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House Oversight Committee Chair Carolyn Maloney (D-N.Y.) introduced a bill on Tuesday designed to counter President Trump's "politicization of the Postal Service" on Tuesday.

Why it matters: The bill follows Postmaster General Louis DeJoy's combative testimony before Maloney's committee on Monday, where he testified that he would not reverse the operational changes that have reportedly caused widespread mail delays ahead of the 2020 election.

  • DeJoy, a Republican megadonor and Trump ally, denied that he was seeking to "sabotage" mail-in voting ahead of the election, as Democrats have alleged.
  • He previously said he would suspend the changes — which he said were already in motion before he took office — until after the election in order to avoid even the appearance of impropriety.

The state of play: If the bill passes, it would prohibit the Postal Service Board of Governors, the Postmaster General and the Deputy Postmaster General from holding any political position while in office.

  • It would also restrict nominees to those who have not engaged in political activities in the four years leading up to their appointment.

What they're saying: "As we heard at our hearing yesterday, both of these officials are longtime Republican operatives, fundraisers, and mega-donors, and they are overt about their efforts to help Donald Trump win in November," Maloney said in a statement, referring to DeJoy and Postal Service Board of Governors chair Robert Duncan.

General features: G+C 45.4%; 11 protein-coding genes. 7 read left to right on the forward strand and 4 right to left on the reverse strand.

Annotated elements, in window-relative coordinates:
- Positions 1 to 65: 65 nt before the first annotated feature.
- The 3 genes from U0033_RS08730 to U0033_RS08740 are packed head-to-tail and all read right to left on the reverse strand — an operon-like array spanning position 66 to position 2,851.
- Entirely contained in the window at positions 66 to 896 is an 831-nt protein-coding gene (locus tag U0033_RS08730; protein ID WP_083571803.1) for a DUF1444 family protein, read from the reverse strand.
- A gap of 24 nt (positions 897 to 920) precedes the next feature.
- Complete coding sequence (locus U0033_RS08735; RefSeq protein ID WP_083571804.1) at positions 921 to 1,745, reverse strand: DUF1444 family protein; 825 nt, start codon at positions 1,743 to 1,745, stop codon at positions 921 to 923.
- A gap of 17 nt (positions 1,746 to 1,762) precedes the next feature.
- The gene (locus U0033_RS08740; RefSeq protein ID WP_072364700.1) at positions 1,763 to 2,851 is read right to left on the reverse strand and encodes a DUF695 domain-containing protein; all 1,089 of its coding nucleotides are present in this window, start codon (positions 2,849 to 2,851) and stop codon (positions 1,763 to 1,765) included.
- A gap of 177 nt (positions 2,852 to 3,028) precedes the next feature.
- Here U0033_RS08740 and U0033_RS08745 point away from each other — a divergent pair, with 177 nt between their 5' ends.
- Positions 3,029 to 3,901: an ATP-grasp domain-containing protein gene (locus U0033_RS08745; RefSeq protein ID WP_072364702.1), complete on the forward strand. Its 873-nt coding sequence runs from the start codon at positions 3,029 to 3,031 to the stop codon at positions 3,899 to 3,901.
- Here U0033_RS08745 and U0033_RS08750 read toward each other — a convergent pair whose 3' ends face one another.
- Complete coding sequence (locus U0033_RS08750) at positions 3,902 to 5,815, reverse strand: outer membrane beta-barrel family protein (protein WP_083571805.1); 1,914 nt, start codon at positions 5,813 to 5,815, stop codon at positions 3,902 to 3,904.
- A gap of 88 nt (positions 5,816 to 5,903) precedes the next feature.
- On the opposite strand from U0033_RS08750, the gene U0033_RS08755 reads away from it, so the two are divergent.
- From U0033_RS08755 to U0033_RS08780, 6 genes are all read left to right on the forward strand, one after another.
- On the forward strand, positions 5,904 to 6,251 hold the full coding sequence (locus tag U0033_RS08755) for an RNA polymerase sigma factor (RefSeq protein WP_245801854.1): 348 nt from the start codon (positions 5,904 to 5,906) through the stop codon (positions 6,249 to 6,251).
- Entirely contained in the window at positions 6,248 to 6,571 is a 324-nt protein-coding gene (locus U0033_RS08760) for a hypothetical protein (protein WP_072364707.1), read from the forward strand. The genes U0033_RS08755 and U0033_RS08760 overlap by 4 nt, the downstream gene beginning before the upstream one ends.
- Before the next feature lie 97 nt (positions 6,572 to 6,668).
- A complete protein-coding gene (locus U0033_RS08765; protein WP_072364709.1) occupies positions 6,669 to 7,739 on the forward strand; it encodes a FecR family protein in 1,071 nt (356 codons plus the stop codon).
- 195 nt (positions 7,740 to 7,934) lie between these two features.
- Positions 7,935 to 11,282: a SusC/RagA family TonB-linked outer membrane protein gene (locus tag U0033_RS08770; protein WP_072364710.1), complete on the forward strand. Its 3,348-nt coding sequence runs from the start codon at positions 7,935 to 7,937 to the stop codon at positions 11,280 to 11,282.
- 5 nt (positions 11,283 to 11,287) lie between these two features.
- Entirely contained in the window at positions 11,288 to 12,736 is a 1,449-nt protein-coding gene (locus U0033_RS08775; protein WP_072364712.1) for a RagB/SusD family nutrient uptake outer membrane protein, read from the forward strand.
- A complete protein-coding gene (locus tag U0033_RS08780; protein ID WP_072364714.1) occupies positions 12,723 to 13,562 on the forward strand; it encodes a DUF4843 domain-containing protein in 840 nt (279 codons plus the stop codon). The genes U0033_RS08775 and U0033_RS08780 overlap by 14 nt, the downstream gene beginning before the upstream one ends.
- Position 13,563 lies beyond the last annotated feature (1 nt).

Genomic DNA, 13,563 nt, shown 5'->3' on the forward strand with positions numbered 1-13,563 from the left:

• "In so many areas, including the Postal Service, the Census Bureau, and the Justice Department, President Trump is fundamentally degrading the longstanding independence of our core constitutional functions to his own political ends right before our eyes."

Of note: The House voted on Saturday to give the USPS $25 billion and to block and reverse the operational changes that are leading to widespread mail delays.

  • 26 Republicans supported the measure, but the bill is unlikely to move forward after a White House veto threat.

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Oct 15, 2020 - Politics & Policy

Massachusetts' Republican governor says he will not vote for Trump

Photo: Isaac Brekken/Getty Images for National Clean Energy Summit

Massachusetts Gov. Charlie Baker, a Republican, will not be supporting President Trump in the election, a spokesperson said in a statement to the Boston Globe.

Why it matters: Baker is one of two Republican governors currently in office who have expressly said they will not support the president's re-election bid, with the other being Vermont Gov. Phil Scott. Baker, a moderate Republican in a deep-blue state, said in 2016 that he did not vote for either Trump or Hillary Clinton.

The top Republicans who aren't voting for Trump in 2020

Photo: Brendan Smialowski/AFP via Getty Images

Massachusetts Gov. Charlie Baker said Wednesday that he cannot support President Trump's re-election.

Why it matters: Baker, a moderate governor in a deep-blue state, joins other prominent Republicans who have publicly said they will either not vote for Trump's re-election this November or will back Biden.

Updated 26 mins ago - Politics & Policy

Coronavirus dashboard

Illustration: Annelise Capossela/Axios

  1. Politics: Trump says if Biden's elected, "he'll listen to the scientists"Trump calls Fauci a "disaster" on campaign call — Fauci says he's "absolutely not" surprised Trump got coronavirus.
  2. Health: Coronavirus hospitalizations are on the rise — 8 states set single-day coronavirus case records last week.
  3. Business: Consumer confidence surveys show Americans are getting nervousHow China's economy bounced back from coronavirus.
  4. Sports: We've entered the era of limited fan attendance.
  5. Education: Why education technology can’t save remote learning.